Tomas Trevino de Sobremonte
(1592 - 1649)
On April 11, 1649, Tomas Trevino de Sobremonte was
burned to death at the stake in Mexico City, a victim of the
Inquisition. His crime: observing the "dead law of Moses"
and its rites and ceremonies. In other words, while ostensibly living
as a "New Christian"
convert to Catholicism, Tomas continued secretly to practice the
religion and observe the rituals and customs of Judaism.
The priest accompanying Trevino to his death testified that in his
final hours Trevino asserted that "he was a Jew and that he was
resolved to live and die in the Law of Moses." Because he would
not recant, he was denied the mercy of a quick death before the fire
was lit and, instead, Trevino suffered a slow, agonizing death in the
Trevino was one of many "conversos,"
"secret" or "crypto-Jews" arrested and tried by
the Holy Office of the Inquisition in the Spanish and Portuguese
colonies in the New World, which then comprised almost all of Latin
and South America. While it had functioned for centuries in Europe,
the Inquisition arrived in the New World in the wake of the
conquistadors in the mid-sixteenth century and continued to operate
until the late 1700's. Its purpose was to detect and stamp out
heresy. These were years of intense upheaval and civil and
international strife in Western Europe arising from the Protestant
Reformation and the Roman Catholic Counter-Reformation. European
sovereigns expected their subjects to adhere loyally to their own
their own, state-sponsored religions. Modern principles of separation
of church and state and of religious toleration found few adherents.
In the 1490's, Spain expelled all
Jews, Moslems and other non-Catholics who would not convert to
Catholicism and officially banned from her American colonies anyone
who could not prove descent from generations of loyal, practicing
Catholics. Nonetheless, over the years, many Spanish Jews -- like
Tomas Trevino de Sobramonte-- managed to evade the restrictions and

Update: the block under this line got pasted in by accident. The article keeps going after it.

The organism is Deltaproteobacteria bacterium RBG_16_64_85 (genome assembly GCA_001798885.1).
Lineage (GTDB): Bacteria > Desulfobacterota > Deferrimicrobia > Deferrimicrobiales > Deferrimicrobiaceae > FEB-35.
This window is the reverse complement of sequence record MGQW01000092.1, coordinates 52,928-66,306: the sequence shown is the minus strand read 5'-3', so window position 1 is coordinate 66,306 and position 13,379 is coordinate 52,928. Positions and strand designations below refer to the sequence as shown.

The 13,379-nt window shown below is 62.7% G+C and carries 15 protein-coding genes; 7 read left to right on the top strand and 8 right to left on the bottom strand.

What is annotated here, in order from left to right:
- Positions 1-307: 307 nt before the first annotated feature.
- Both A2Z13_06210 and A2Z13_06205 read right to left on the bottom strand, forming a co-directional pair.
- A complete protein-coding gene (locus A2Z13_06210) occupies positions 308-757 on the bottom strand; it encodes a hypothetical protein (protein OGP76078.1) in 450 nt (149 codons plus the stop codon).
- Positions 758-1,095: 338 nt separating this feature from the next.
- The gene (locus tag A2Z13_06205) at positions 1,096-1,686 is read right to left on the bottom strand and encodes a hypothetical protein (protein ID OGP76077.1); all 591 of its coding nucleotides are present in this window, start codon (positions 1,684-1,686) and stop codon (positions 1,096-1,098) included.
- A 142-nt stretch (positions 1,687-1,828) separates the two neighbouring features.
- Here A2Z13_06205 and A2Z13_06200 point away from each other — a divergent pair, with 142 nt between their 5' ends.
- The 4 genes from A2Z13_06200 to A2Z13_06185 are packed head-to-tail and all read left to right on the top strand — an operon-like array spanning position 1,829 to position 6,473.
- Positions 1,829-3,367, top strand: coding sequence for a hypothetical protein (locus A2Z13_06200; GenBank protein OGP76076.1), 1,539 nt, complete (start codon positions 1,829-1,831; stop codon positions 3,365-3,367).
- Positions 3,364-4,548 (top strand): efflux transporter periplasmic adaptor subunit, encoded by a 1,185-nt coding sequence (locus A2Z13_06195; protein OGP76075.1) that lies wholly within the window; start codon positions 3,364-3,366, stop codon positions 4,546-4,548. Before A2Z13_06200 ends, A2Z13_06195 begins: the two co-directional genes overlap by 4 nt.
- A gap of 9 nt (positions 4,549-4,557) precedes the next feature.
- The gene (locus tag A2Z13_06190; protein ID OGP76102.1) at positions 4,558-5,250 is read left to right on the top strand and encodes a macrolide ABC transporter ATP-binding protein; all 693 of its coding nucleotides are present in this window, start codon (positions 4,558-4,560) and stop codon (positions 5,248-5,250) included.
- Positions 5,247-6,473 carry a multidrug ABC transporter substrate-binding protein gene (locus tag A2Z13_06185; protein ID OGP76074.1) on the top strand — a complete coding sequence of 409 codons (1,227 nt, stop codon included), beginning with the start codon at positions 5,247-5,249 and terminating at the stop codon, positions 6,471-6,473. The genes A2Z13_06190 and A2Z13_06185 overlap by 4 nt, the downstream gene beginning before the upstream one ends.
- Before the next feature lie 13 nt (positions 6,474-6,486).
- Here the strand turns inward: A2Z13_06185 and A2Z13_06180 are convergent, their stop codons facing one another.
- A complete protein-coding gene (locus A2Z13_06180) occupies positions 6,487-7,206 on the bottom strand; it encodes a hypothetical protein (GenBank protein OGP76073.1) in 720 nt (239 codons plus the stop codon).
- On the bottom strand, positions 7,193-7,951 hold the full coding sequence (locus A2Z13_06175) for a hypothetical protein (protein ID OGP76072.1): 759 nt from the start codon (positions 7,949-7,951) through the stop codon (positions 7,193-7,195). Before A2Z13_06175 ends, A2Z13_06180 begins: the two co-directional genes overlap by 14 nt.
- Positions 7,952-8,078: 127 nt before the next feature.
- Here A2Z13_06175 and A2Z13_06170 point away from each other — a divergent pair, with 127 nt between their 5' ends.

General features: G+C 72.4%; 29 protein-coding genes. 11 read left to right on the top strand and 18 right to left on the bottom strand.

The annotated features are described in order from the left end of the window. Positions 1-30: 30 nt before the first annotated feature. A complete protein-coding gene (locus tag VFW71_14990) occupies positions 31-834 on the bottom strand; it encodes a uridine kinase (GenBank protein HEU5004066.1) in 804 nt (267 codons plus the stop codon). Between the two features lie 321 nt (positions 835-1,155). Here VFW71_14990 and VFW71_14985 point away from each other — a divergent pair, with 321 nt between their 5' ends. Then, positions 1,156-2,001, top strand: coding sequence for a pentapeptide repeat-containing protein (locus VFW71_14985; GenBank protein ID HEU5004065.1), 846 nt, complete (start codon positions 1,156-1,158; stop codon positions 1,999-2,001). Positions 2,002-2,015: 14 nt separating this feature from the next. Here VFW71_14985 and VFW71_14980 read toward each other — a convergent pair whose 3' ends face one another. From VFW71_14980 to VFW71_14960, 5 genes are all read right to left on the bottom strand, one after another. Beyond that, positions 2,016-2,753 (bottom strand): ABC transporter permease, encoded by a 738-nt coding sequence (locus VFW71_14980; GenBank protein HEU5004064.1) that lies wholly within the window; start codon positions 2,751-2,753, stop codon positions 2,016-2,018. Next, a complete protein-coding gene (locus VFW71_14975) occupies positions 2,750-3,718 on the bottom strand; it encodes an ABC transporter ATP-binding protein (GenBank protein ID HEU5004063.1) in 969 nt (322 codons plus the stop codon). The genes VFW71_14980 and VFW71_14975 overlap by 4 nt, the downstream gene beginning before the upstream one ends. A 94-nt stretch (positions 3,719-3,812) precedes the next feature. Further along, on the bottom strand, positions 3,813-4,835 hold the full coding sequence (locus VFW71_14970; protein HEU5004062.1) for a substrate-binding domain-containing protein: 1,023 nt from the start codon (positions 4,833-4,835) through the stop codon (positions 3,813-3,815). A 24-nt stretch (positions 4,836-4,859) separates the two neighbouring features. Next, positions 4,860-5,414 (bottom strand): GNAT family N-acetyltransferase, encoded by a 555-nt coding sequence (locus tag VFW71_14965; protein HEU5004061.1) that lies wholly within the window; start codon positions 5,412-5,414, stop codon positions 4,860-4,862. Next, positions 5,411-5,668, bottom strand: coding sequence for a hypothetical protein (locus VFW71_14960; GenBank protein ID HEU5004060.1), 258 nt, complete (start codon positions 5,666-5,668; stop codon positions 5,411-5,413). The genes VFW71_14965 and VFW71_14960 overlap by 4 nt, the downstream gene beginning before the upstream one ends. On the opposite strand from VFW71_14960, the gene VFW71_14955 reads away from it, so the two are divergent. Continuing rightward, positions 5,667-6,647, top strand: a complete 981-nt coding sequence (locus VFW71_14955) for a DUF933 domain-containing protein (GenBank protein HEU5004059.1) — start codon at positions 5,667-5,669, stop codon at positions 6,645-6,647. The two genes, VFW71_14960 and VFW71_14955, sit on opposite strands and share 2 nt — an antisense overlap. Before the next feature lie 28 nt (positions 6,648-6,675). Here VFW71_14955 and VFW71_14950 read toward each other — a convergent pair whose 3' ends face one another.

flee to start new lives in the Americas.
Trevino was born in Spain in 1592. His Jewish
mother, though technically a "New Catholic" convert,
continued secretly to observe and taught her children the rituals and
ceremonies of Judaism. Trevino fled to Mexico in New Spain in 1611,
when the Inquisition began to ferret out secretly practicing Jews in
his village. He left just in time. His family shortly thereafter came
under suspicion and, in 1623, his mother and elder brother were
executed after a trial by an Inquisition board.
In New Spain, Trevino lived in several communities
and became a successful merchant. He first ran afoul of the Mexican
Inquisition in 1624. At his trial he confessed to roguish activities,
including illicit relations with a number of women, and admitted that
his mother had taught him Jewish prayers and rituals as a child, but
swore that all that was behind him. He managed to convince the
tribunal that as an adult he had not strayed from the teachings of
the Catholic Church, which he willingly embraced and wanted only to
continue to live in Mexico as a loyal Spanish subject. Nonetheless,
Trevinos property was confiscated, he was fined and ordered to
perform various religious penances. After a relatively brief
imprisonment, the tribunal declared Trevino rehabilitated and
Shortly thereafter, in 1629, Trevino married the
pious daughter of an avowedly Jewish family who had never converted
and who were living in Mexico in hopes that the Inquisition would be
more lax there. For the next several years, Trevino and his wife
lived in Guadalajara as Jewishly observant as conditions allowed.
Though he and his wife continued to attend Mass and took a number of
other precautions to avoid arousing suspicious, Trevino raised his
children as Jews, circumcised his son, fasted religiously, observed the dietary
laws and other rituals and
ceremonies. Over the next several years, Trevino emerged as the
recognized leader of the more, observant "orthodox"
segment of Mexico's bravely Jewish community.
Jewish Historical Society